(Childress) was rewarded with an extension that will keep him with the franchise through the 2013 season. ESPN reported the deal is believed to be for between $4 million and $5 million per year and an NFL source said the new agreement will supersede Childress' previous contract, meaning he will get an immediate raise.
It's hard to argue with the progress the Vikings have made season-to-season under Childress. Despite winning only six games in Chilly's debut season of 2006, the Vikings improved to eight victories in 2007 and then claimed their first division title in eight seasons when they went 10-6 last year. However, the "Fire Childress" movement was in full force after a first round playoff exit at home against the Philadelphia Eagles last January.
The prevailing wisdom seemed to be that 2009 (the fourth season of Chilly's initial 5-year deal) was the coach's "make or break" season. The thought was the Vikings needed to win a minimum of one playoff game in order for Childress to be renewed. With that in mind, Chilly and Co. went all out in attempting to secure the one position that had been the biggest question mark -- quarterback. With the New York Jets releasing Brett Favre this past Spring, it seemed a forgone conclusion that Favre would end up in Minnesota after having surgery on his throwing arm in May. Despite the February trade for QB Sage Rosenfels, the Favre watch was in earnest once the Summer rolled around. And even though Favre announced in late July that he would stay retired, it was believed that the persistence of Childress is what convinced Favre to overcome his objections and eventually become a Minnesota Viking. With the impact Favre has had on this team, Vikings ownership felt that signing alone warranted an extension for the coach.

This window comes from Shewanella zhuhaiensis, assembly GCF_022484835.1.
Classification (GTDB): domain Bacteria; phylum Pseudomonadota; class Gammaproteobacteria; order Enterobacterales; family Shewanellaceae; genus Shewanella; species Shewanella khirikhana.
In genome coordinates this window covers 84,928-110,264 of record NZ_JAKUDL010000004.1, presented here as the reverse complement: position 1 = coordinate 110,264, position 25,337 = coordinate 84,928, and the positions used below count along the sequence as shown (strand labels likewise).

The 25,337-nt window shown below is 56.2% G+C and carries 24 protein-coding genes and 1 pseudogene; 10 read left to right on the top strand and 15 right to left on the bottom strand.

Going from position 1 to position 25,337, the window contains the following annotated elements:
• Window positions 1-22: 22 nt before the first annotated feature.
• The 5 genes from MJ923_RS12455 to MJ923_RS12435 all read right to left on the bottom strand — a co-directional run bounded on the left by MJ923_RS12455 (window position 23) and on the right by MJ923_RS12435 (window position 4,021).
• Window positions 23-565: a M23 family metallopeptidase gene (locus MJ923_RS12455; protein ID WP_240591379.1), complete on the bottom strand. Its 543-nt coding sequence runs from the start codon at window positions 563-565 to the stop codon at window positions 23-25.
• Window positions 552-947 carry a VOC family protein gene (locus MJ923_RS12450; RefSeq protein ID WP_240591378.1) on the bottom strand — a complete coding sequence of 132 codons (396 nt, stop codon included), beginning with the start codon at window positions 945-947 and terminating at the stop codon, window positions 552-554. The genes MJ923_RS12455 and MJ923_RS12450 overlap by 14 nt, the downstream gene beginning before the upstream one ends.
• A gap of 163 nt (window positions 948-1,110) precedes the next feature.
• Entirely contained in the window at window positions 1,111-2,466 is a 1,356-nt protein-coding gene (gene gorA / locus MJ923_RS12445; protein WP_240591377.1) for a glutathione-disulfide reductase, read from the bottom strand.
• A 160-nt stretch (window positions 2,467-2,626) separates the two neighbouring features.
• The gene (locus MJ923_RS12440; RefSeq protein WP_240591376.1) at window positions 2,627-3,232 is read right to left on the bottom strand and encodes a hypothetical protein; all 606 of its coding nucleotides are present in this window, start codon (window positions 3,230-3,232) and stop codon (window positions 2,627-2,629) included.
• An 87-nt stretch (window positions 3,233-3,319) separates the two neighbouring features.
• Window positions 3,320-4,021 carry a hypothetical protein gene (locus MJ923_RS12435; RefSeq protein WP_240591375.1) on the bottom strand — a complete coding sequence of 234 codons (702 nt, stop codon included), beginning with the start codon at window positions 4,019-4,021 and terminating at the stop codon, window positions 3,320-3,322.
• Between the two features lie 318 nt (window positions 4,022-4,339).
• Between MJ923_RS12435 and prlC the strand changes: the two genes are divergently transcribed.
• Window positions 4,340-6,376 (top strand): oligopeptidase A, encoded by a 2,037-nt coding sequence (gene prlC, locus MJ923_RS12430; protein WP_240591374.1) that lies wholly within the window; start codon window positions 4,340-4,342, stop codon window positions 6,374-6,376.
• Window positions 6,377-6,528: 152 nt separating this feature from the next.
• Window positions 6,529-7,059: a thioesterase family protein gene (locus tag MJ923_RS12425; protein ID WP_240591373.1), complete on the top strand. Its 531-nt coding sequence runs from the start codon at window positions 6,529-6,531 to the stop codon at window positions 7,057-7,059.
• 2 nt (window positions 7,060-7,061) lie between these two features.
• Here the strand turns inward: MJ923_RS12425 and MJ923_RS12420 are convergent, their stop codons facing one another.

From a personal standpoint, I was pretty lukewarm on the Childress regime for the first 1-1/2 seasons. Besides, I figured it would take at least 2-3 years for a brand new coach to put his personal stamp on a team. But Chilly actually won me over in mid-2007. Despite a phenomenal season by rookie Adrian Peterson, the Vikings were a mere 3-5 when they traveled to Lambeau Field to take on the Green Bay Packers. Fresh of a single-game record 296 yards rushing against the Chargers, Peterson took a shot to the knee and was knocked out of the Vikes' 34-0 loss to Green Bay. With the Vikings 3-6 and seemingly without their top offensive weapon for an indefinite period, many declared the team a non-factor the rest of the way. However, Childress did not panic. With the same business-like approach he had employed from day one, Chilly guided the Vikings to a five-game win streak (with A.P. available in only three of those games) and to the brink of a playoff berth. Despite missing the postseason, I was impressed with the way the Vikings overcame such adversity in midseason.
So do I endorse the move to extend Childress? Yes. But I would have been more comfortable waiting to see if the Vikings could win a meaningful game in January.